• Over 2500 Rwandans from across Western Europe at gathering
BRUSSELS - President Paul Kagame, on Saturday evening, met with Rwandans from several European cities at a festive gathering in Brussels, four years since his last visit to Belgium.
The President is on a working visit to Belgium and will, on Monday, attend the fifth edition of the European Development Days.
Addressing nearly 2,700 Rwandans and friends of Rwanda who had braved the unusually cold Belgian winter,and travelled many hours to meet with him, President Kagame said that each one of them were living outside Rwanda for various reasons and had come at different times and under different circumstances, but that Rwanda belonged to all of them. And, what everyone seeks is a Rwanda for Rwandans, not for Tutsis, Hutus or Twas, or even foreigners, but for Rwandans.
Kagame spoke of the values that guide the new Rwanda, particularly the rejection of the culture of corruption, and importance of self worth of every Rwandan.
“As Rwandans, we have to believe in our own worth, and not expect to get this as a gift from someone else. People who do not value themselves cannot achieve development; we have seen this in the past in our country and on our continent,” he said.
The President cited registered success in many sectors; including education which has seen a massive increase in the number of children in schools since 1994; agriculture where, for the first time in its history, the country achieved food security; private sector development, where Rwanda has been a top performer in business reforms; governance where decentralization has empowered citizens; aid effectiveness – where the country has earned the reputation of utilizing donor support to great impact for the benefit of Rwandans; as well as unparalleled security in the region and beyond.
On the choices that Rwandans make for themselves, President Kagame questioned those who seemed to demand a different outcome when Rwandans had come out in record numbers to the election campaigns and to vote in defiance of the lies being propagated about their country.
“For those who claim to be experts on this, what should be the correct percentage in election results? There is a reason Rwandans voted the way they did, who else has the right to speak for them except themselves? It is Rwandans that vote, not journalists, not NGOs, not human rights organizations,” he pointed out.
Correcting a representative of the Rwandan diaspora who had spoken earlier, Kagame pointed out that French had not been banned in Rwanda, rather English had been added on and both had joined Kinyarwanda as official languages. He also mentioned the significance of the addition of English in the current context of Rwanda’s pursuit of global trade and business partnerships to improve Rwandan lives, as well as the country’s membership in the East African Community and the Commonwealth.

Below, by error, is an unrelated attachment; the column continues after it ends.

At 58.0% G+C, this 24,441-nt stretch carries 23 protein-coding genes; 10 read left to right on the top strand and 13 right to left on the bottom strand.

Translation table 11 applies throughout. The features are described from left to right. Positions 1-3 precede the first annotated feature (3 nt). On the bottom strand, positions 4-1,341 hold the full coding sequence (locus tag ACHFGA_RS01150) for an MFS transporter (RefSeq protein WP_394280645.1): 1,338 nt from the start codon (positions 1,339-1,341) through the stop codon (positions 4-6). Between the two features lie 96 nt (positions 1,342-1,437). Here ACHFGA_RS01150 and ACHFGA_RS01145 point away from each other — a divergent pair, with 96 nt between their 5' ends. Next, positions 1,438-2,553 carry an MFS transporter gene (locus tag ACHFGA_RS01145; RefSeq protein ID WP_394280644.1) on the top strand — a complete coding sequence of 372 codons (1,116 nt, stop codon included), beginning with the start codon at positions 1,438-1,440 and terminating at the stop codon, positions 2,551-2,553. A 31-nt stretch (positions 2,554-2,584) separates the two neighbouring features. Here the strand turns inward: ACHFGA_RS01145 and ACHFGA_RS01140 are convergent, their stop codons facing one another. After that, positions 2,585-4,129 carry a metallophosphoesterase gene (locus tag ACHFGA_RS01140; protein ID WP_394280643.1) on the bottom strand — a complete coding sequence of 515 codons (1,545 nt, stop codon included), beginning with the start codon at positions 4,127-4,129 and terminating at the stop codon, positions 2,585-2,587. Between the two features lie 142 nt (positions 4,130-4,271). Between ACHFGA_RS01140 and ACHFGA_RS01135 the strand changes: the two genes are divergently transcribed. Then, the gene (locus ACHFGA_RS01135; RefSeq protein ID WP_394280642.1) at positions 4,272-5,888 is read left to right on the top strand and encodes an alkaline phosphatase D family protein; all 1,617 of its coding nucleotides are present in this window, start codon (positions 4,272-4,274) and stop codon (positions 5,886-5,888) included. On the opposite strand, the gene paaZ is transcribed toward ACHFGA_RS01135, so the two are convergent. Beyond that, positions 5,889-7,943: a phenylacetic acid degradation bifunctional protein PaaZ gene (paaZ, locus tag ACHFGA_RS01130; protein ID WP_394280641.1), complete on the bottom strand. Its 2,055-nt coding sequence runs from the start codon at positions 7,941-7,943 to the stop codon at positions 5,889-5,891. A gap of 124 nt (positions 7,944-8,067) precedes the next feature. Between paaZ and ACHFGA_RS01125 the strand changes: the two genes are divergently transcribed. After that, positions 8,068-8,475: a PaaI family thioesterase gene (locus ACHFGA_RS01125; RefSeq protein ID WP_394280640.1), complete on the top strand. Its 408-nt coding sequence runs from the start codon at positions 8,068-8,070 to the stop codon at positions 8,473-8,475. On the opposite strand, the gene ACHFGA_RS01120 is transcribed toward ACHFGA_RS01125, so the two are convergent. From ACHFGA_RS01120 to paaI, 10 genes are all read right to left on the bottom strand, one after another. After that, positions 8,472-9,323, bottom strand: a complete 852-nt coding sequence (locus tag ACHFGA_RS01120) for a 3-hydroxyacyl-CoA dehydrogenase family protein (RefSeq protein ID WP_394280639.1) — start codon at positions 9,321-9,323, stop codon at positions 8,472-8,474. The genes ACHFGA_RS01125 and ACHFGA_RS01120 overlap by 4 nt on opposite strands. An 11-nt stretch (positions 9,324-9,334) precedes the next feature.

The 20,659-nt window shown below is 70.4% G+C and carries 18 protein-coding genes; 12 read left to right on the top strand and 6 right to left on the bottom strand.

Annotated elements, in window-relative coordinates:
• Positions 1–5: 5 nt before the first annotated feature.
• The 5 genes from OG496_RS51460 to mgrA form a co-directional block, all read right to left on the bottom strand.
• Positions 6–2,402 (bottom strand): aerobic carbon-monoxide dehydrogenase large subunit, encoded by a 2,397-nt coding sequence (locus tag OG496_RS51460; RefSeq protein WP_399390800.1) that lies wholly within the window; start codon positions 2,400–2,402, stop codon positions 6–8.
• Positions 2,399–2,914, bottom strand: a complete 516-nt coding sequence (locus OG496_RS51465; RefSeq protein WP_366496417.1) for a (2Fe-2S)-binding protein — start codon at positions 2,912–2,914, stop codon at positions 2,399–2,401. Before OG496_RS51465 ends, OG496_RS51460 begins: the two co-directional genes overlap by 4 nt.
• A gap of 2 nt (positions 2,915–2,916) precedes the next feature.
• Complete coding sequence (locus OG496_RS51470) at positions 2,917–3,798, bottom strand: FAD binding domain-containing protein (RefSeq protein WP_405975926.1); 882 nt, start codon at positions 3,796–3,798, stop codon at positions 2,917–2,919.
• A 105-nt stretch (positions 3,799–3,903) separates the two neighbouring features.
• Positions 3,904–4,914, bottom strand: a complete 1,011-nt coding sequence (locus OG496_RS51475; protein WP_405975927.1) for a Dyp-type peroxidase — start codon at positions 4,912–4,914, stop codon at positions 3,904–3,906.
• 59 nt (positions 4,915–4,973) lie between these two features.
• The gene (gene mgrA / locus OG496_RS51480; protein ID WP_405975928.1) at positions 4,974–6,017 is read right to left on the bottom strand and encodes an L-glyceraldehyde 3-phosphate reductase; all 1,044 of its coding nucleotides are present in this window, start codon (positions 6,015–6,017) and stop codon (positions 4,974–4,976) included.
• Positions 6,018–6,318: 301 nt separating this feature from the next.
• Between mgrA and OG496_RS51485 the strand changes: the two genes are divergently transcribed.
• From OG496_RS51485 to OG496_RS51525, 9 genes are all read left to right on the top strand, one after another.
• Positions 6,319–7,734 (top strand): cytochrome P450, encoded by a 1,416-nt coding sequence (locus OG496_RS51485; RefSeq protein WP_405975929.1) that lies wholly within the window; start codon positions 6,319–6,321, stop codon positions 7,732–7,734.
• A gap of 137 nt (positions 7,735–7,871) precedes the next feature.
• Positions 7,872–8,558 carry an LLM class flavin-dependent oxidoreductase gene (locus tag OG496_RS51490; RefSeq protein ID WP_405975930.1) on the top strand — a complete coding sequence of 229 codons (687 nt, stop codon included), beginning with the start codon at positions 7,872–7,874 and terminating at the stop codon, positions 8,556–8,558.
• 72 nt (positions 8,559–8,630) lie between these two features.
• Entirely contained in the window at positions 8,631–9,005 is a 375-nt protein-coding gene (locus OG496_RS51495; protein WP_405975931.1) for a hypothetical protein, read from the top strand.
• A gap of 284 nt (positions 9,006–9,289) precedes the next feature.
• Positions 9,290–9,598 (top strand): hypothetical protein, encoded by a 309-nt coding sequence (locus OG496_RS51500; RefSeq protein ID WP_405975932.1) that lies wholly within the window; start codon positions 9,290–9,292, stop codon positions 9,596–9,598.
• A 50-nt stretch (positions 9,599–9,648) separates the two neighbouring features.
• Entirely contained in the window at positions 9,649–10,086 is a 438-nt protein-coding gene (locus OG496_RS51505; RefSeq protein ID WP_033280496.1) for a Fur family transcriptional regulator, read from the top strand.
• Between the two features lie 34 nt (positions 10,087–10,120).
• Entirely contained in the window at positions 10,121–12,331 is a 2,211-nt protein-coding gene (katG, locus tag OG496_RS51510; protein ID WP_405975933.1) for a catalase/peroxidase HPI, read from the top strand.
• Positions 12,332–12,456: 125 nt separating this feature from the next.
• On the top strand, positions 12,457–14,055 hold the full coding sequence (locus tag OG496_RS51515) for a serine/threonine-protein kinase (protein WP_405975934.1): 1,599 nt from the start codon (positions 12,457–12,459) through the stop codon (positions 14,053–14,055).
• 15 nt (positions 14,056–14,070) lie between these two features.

Clarifying another misplaced concern by the same representative, on the wiring of funds from Europe to family members in Rwanda being construed as a crime, alluding to ongoing investigations into funds sent from abroad to the FDLR in the DRC, President Kagame pointed out that those sending normal remittances had nothing to worry about, but that support of terrorism anywhere in the world is punishable and that Rwanda was no exception.
On Gacaca, President Kagame said the system existed for a reason and urged those who criticized it to reflect on the reason why it was set up in the first place, and the benefits it had brought to the country.
The President added that in building a new Rwanda, there was room for debate, competition of ideas, forgiveness and compromise, but divisionism of the kind that once destroyed the country will never be allowed.
He questioned why Rwanda should always be spoken for by those who want to destroy it, and encouraged those who loved their country, wanted the best for it and represented the vast majority of Rwandans, to make their voices heard.
To great applause, President Kagame called on those who were ready to move back to Rwanda, to return with him, adding that those who preferred to stay and were being productive in Europe should do so, but no one should stay as a refugee or to be used as a tool by those wanting to see the country fail.
Following his address, President Kagame interacted with the gathering and responded to numerous questions and proposals on issues ranging from ideas to develop various sectors, cases of injustice, consular services in Europe as well as professional development among diaspora youth.